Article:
Propertyscouts Dunedin

More flats than students - 3rd Apr 2015

Competition in the student rental market is heating up with more than 100 properties still available in traditional student areas.

University of Otago figures released on Tuesday show student numbers are down by 469 on the same time last year, while popular rental websites show about 150 properties for rent in the city centre, North Dunedin and Northeast Valley.

Otago Property Investors Association president Wendy Bowman said students were able to be a bit more fussy about the quality of their accommodation although rooms in the most popular student areas were still hard to come by.

That is backed up by a group of five University of Otago students The Star spoke to on Tuesday, who say the six people in their Leith St flat pay $139 each, or $835 in total.

One of that group - Jethro Palmer - said you had to be in early to get the prime spots and his flatmate Ben Hanara said it was a case of ''looking and asking'' to find the best houses.

Flatmate Matt Newman said ''the girls over there [next door]'' were paying $150 each a week for their rooms.

New Zealand Union of Students' Associations president Rory McCourt used Dunedin rents to highlight the inadequacy of the Government's 90c rise in student allowances that came in this week - something he described as ''an April fool's joke''.

''If you're a student in Dunedin, rent now gobbles up 70% of your income. Only a few years ago, that was a third, with some left over at the end of the week. Such sharp rent rises mean less money for basics like food and power,'' Mr McCourt said.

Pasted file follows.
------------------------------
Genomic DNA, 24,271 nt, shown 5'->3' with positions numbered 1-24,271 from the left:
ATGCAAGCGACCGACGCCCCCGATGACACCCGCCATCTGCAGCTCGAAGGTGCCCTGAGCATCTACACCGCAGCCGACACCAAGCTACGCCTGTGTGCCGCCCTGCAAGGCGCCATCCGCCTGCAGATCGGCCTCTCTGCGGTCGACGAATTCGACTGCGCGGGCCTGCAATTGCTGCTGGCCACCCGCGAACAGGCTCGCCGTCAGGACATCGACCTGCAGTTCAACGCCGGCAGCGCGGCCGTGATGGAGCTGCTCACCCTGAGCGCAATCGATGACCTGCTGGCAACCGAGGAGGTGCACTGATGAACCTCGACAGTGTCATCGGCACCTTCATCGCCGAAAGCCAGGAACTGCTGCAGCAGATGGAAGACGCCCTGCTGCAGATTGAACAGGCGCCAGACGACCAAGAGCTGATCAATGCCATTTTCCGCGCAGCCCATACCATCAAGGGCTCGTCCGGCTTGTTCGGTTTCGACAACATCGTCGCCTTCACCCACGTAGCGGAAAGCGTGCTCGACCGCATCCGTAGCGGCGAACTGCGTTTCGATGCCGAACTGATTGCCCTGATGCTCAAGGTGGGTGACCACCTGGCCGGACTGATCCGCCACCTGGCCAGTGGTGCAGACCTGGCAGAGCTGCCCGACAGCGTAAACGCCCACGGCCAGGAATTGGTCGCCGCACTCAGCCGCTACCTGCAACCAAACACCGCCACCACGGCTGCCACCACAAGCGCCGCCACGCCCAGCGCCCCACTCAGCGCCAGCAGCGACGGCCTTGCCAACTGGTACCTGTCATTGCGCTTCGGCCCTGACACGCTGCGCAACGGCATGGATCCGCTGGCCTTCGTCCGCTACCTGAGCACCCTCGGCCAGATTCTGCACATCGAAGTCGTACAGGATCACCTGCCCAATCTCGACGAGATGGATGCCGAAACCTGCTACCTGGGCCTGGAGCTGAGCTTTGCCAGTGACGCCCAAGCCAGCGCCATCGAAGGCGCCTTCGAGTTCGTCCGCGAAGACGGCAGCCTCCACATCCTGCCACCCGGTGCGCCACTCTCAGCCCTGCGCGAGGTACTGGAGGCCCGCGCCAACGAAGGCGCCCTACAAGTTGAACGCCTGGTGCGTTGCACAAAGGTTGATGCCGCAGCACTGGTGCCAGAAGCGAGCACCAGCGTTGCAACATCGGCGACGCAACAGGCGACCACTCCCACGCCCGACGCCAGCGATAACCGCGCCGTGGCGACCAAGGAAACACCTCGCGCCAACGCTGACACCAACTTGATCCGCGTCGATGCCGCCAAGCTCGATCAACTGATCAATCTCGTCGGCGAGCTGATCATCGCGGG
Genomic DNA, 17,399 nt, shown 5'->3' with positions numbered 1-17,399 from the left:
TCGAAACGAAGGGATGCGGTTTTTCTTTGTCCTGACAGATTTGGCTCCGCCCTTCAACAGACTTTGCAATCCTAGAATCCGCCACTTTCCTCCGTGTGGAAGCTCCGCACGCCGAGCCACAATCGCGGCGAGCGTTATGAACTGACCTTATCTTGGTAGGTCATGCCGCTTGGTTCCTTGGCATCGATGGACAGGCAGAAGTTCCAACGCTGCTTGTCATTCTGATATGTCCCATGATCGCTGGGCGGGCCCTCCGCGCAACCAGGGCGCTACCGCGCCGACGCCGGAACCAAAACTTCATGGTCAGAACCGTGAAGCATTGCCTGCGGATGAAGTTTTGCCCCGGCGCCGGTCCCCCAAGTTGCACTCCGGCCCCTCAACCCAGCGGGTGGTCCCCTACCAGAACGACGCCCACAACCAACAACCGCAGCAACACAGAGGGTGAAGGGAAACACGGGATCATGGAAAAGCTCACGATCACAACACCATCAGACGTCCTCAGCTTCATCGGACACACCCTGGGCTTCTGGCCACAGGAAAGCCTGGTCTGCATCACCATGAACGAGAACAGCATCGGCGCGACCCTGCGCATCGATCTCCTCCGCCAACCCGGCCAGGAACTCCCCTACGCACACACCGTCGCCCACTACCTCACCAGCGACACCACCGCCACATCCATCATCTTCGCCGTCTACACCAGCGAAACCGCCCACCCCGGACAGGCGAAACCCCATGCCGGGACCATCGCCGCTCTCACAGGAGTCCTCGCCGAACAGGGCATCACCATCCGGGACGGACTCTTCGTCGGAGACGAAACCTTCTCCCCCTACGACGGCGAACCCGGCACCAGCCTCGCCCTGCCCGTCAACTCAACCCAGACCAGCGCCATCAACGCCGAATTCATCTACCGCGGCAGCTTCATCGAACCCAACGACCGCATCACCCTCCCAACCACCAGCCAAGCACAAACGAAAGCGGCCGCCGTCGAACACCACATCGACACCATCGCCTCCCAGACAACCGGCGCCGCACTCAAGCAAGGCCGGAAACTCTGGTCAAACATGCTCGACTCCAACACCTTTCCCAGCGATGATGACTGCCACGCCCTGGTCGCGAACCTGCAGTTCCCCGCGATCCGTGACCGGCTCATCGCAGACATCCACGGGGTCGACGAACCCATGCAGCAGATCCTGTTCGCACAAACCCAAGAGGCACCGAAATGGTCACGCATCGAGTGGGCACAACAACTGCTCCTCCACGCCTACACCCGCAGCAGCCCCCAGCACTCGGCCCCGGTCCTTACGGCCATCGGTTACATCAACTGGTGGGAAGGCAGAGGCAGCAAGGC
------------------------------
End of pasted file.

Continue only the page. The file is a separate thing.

Outside the most popular areas, students had much greater choice and landlords were finding they had to improve the quality of their accommodation to compete, Ms Bowman said.

''The students have got choice, which is good, I guess. It is all about supply and demand at the end of the day.''

Student Letisha Nicholas has set up a business called Livable to foster collaboration between landlords and tenants and to improve the quality of rental housing.

She said there was a ''unique situation'' in Dunedin at present where there was excess housing, especially in the student area.

As a result, tenants were able to be ''choosy'' when looking for a rental and pick homes that were easier to heat, Ms Nicholas said.

She said the social, economic and environmental impacts of poor-quality rental housing were well documented and ''we may be starting to see a shift in this''.

Dan Hutchinson | The Star

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